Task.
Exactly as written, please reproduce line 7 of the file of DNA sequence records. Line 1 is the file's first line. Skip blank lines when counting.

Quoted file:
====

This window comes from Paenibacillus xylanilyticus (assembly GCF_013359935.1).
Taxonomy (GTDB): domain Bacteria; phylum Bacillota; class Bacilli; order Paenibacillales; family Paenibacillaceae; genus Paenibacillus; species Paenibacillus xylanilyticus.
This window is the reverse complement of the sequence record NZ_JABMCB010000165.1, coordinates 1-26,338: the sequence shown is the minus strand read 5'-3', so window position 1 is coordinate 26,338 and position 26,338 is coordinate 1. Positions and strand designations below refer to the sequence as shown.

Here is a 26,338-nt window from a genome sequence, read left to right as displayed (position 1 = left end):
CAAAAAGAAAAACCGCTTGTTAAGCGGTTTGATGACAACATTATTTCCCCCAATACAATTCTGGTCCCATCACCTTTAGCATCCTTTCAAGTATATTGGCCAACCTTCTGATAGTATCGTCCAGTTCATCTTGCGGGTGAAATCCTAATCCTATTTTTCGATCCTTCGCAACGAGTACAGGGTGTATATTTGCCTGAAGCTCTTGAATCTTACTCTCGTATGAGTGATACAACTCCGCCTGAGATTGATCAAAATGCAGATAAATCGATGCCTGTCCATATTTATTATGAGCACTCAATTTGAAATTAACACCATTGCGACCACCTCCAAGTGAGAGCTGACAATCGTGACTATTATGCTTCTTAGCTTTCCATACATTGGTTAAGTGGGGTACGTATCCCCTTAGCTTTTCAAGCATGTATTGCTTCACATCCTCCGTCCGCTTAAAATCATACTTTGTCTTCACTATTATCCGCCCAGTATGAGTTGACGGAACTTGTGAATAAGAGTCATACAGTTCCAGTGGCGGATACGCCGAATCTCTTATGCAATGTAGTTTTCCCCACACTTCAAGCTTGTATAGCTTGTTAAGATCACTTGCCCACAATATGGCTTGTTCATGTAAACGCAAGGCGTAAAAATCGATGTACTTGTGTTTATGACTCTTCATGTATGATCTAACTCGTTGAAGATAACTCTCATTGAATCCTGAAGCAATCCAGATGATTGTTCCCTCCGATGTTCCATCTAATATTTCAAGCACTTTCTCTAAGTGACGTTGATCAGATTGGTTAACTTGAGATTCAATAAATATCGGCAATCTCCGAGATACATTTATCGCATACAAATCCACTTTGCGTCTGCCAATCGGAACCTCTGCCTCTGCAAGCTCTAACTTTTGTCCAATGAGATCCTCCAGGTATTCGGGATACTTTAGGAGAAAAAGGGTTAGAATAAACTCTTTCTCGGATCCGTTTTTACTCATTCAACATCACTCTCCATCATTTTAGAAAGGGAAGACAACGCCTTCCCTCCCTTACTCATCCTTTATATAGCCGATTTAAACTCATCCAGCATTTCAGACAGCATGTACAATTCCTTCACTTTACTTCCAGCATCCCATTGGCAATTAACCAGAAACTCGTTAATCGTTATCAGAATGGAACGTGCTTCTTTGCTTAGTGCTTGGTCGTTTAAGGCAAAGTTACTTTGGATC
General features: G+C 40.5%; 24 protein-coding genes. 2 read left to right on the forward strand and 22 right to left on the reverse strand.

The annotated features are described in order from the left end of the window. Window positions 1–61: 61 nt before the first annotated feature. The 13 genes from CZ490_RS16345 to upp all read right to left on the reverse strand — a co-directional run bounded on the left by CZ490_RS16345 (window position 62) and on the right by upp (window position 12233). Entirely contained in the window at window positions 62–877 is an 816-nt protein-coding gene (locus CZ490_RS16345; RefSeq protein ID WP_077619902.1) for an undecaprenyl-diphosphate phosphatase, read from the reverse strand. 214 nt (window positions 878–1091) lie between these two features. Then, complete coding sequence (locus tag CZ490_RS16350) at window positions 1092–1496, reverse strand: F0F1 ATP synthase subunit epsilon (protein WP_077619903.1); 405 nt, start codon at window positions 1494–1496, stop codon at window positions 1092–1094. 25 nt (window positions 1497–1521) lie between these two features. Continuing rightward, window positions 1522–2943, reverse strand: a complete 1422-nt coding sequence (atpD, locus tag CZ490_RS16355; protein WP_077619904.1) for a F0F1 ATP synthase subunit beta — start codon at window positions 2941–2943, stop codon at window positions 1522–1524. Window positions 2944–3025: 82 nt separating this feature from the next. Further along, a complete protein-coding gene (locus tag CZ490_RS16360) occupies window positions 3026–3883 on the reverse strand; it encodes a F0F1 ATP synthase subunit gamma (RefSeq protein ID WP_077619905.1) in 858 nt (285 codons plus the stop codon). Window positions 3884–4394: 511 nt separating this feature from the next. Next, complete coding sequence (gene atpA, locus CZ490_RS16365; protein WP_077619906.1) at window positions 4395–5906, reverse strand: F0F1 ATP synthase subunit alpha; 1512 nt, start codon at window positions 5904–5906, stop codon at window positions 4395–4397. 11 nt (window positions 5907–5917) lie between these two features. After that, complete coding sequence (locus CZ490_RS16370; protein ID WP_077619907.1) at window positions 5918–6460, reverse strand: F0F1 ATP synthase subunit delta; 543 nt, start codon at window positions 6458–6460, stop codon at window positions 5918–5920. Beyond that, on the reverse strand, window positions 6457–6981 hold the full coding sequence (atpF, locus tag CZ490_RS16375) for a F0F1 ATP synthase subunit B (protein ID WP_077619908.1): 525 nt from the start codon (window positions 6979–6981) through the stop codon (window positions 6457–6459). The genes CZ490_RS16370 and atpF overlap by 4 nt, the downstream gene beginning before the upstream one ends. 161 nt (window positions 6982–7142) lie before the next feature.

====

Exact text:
The annotated features are described in order from the left end of the window. Window positions 1–61: 61 nt before the first annotated feature. The 13 genes from CZ490_RS16345 to upp all read right to left on the reverse strand — a co-directional run bounded on the left by CZ490_RS16345 (window position 62) and on the right by upp (window position 12233). Entirely contained in the window at window positions 62–877 is an 816-nt protein-coding gene (locus CZ490_RS16345; RefSeq protein ID WP_077619902.1) for an undecaprenyl-diphosphate phosphatase, read from the reverse strand. 214 nt (window positions 878–1091) lie between these two features. Then, complete coding sequence (locus tag CZ490_RS16350) at window positions 1092–1496, reverse strand: F0F1 ATP synthase subunit epsilon (protein WP_077619903.1); 405 nt, start codon at window positions 1494–1496, stop codon at window positions 1092–1094. 25 nt (window positions 1497–1521) lie between these two features. Continuing rightward, window positions 1522–2943, reverse strand: a complete 1422-nt coding sequence (atpD, locus tag CZ490_RS16355; protein WP_077619904.1) for a F0F1 ATP synthase subunit beta — start codon at window positions 2941–2943, stop codon at window positions 1522–1524. Window positions 2944–3025: 82 nt separating this feature from the next. Further along, a complete protein-coding gene (locus tag CZ490_RS16360) occupies window positions 3026–3883 on the reverse strand; it encodes a F0F1 ATP synthase subunit gamma (RefSeq protein ID WP_077619905.1) in 858 nt (285 codons plus the stop codon). Window positions 3884–4394: 511 nt separating this feature from the next. Next, complete coding sequence (gene atpA, locus CZ490_RS16365; protein WP_077619906.1) at window positions 4395–5906, reverse strand: F0F1 ATP synthase subunit alpha; 1512 nt, start codon at window positions 5904–5906, stop codon at window positions 4395–4397. 11 nt (window positions 5907–5917) lie between these two features. After that, complete coding sequence (locus CZ490_RS16370; protein ID WP_077619907.1) at window positions 5918–6460, reverse strand: F0F1 ATP synthase subunit delta; 543 nt, start codon at window positions 6458–6460, stop codon at window positions 5918–5920. Beyond that, on the reverse strand, window positions 6457–6981 hold the full coding sequence (atpF, locus tag CZ490_RS16375) for a F0F1 ATP synthase subunit B (protein ID WP_077619908.1): 525 nt from the start codon (window positions 6979–6981) through the stop codon (window positions 6457–6459). The genes CZ490_RS16370 and atpF overlap by 4 nt, the downstream gene beginning before the upstream one ends. 161 nt (window positions 6982–7142) lie before the next feature.